A really bright (or as a good friend would say, “shiny”) spot during the past month is the seemingly miraculous ditching of US Airways flight 1549 in the Hudson River. I’m glad the media have picked this up and run with it, but I feel for the crew who would love to just fade back into the mainstream and get on with their lives. They were, in fact, just “doing their jobs to the best of their abilities” and I salute them for their professionalism, their bravery under duress, and their quiet acknowledgment of the outpouring of interest and affection by a grateful world population. They are truly role models. We’ve had little to cheer about that isn’t partisan and this story has been a blessing. But, as usual, the media will beat this horse long after it has ceased to breathe.

Time to get on with the rest of my day. I’ll be back.

Friday, January 16, 2009

A City Morning

This morning illustrated perfectly why I have chosen to live where I live. There is a word for a frozen fog that forms in the mountain valleys of the western United States: pogonip. Allegedly, its origins are traced to the Shoshone language, which makes sense since they populated that kind of country. As it turns out, I do too and this morning I watched ridge after ridge march to Mt. Hood, our very own Cascade volcano. These local ridges were separated by a dense white pogonip, row upon row. It was spectacular. The sun was still hidden, but the horizon was falling away rapidly to reveal it. It was a study in grayscale, with a hint of pale rose as a promise of the blazing to come. For an moment, there was absolutely no evidence of anything manmade. It was utterly wild and it was just me looking with an open heart. I would not trade that for anything. It happens, here in this city, several times a year.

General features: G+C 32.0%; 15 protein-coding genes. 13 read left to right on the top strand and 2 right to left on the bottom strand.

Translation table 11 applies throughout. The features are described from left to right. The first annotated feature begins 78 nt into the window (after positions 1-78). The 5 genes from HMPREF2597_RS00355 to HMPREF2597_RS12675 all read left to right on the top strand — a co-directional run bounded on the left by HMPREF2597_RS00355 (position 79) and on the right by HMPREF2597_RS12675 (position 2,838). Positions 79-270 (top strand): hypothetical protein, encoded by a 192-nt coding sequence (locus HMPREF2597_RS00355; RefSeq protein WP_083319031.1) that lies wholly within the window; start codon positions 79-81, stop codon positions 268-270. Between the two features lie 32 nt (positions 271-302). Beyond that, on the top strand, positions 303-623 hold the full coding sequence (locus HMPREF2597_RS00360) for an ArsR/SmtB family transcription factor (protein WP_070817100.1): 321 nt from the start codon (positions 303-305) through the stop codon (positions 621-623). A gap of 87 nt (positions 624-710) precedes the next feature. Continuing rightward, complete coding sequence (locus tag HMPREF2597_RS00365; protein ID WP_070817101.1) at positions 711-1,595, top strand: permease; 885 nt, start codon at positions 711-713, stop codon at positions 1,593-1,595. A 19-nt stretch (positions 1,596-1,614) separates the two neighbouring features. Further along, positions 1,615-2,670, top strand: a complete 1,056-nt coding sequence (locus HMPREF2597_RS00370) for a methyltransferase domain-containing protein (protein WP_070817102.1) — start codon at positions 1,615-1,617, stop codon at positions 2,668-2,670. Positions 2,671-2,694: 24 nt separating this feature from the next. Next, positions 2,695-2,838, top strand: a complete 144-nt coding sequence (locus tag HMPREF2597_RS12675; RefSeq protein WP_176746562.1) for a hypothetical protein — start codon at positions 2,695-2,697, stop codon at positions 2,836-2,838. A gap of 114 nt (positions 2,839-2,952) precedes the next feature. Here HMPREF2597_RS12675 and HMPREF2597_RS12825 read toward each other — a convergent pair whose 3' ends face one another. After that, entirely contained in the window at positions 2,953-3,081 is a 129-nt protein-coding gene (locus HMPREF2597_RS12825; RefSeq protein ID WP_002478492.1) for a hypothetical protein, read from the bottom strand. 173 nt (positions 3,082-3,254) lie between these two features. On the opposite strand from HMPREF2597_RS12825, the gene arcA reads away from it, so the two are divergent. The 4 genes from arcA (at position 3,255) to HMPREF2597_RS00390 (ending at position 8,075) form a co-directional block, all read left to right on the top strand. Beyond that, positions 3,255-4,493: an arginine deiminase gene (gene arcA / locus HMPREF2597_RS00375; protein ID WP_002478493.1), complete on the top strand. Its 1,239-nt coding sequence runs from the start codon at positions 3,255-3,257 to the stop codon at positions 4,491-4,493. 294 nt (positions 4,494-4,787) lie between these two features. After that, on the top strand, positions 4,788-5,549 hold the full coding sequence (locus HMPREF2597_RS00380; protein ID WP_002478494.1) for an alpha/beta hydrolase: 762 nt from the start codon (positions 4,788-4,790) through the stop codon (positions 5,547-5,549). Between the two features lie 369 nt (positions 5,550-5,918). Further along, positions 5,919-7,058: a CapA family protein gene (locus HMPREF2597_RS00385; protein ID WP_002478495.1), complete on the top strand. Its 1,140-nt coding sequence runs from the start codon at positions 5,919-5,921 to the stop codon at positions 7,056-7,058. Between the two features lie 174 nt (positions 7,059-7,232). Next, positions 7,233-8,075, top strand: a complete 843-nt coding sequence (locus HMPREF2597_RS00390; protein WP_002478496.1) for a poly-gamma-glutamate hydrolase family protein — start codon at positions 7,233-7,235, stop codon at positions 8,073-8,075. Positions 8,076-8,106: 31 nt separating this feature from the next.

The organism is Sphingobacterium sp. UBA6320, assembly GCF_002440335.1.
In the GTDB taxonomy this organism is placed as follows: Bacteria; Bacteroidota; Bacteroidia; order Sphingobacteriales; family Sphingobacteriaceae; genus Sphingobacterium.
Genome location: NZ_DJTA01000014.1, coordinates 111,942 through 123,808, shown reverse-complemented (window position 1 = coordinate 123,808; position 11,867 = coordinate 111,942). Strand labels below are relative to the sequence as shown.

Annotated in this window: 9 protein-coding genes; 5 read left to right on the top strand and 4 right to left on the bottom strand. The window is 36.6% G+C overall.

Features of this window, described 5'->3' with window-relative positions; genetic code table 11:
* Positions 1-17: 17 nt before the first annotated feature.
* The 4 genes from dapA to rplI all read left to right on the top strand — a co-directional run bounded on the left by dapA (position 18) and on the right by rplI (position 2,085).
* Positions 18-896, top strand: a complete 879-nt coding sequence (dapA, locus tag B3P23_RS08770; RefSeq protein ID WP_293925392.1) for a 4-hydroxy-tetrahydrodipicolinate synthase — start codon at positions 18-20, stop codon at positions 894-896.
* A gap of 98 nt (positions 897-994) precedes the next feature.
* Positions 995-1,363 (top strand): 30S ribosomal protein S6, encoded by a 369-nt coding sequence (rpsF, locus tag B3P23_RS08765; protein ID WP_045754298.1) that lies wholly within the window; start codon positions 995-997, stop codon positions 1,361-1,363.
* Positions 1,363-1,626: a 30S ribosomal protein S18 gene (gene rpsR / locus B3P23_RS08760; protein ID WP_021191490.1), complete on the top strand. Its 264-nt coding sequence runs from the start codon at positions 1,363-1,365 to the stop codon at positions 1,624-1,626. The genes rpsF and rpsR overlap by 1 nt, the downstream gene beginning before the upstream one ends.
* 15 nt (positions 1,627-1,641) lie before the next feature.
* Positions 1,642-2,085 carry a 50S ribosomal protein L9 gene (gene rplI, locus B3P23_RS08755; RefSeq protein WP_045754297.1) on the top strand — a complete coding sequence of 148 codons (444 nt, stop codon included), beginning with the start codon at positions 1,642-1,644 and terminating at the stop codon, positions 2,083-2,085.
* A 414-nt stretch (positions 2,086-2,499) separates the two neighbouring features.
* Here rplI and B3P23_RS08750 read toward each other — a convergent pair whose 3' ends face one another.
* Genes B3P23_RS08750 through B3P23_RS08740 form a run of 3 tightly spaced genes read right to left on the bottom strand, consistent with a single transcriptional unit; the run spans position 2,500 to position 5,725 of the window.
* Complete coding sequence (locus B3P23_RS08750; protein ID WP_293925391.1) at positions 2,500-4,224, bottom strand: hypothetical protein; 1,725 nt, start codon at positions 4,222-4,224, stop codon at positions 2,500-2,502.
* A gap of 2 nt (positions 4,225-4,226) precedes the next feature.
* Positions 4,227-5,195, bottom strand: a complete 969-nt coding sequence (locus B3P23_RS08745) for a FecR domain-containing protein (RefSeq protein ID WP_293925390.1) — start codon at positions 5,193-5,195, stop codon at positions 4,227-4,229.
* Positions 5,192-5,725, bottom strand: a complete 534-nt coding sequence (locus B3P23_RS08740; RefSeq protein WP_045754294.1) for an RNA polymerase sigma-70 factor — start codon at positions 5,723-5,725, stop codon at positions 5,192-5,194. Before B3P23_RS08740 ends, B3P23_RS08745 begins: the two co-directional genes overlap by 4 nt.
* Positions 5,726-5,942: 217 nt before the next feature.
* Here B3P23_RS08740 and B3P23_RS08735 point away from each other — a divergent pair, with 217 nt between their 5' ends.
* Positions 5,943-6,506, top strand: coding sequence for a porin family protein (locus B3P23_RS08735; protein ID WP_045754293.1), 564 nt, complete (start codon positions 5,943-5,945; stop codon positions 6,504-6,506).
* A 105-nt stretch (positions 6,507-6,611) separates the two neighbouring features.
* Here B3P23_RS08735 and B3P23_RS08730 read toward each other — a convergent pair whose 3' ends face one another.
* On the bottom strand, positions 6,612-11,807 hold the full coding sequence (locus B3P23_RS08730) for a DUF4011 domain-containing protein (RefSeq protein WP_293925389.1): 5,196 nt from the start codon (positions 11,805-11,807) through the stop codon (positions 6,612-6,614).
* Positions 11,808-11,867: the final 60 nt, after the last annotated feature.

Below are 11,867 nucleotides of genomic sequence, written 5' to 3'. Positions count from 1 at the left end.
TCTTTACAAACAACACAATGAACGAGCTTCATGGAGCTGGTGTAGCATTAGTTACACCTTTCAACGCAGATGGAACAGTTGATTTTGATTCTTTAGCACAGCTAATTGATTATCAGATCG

All through my working day those images stayed with me. Even now, as the day fades into tomorrow, I am compelled to describe what I saw and to, somehow, cast meaning to it. Why can’t I just recall the view and love it for what it was, a nice visual on the way to work? I think I want to give it added meaning because it is, almost always, a profound and rare experience to feel the presence of wilderness in a major metropolitan area. I feel something similar when I see a coyote in the woods behind my house, or a deer walk through my front yard. I feel something like it most every day when I see hummingbirds and other birds come to the feeders I have out. I see Redtail Hawks and Bald Eagles fly over the house. These are events that inform me directly that I am probably not the crown of creation, that I must share space with fauna and flora very different from myself.

I find this incredibly important. It humbles me in ways that I’m sure I don’t entirely understand. These creatures have just as much stake in this planet, perhaps more, than I do. They remind me that my daily actions can either harm or enhance their very chances of survival. And my own as well.

Most likely, I will get up tomorrow with the sun or slightly before, build a fire, and go out for a morning walk to watch the sky change colors. I’ll try and slip through the neighborhoods like a ghost, leaving no trace of my passing. I’ll climb a couple of formidable hills to heat my blood and give my body the work it craves. While I’m at it I will keep my eyes moving, trying to catch a glimpse of wilderness as it hides from an ever-encroaching city, always hopeful that I will be blessed with that vision. Yes, always hopeful.

Friday, January 9, 2009

So Long, Mr. Cow Chips

It’s a brand-new shiny, right out-of-the-box new year. This may be the year that we sheep are shown (shorn?) new horizons (shearing sheds?). We just might have a leader instead of a what-me-worry rich boy. As Ronald Reagan said in his diary “… George’s ne’er-do-well son …” You know, the guy the late great Molly Ivins referred to as “Shrub.” Yes, our soon-to-be-out-of-work Prez, Mr. George W. Bush. Ladies and Gentlemen, I give you the worst president in the history of the United States of America. And considering some of the turkeys we’ve had, that’s really saying something.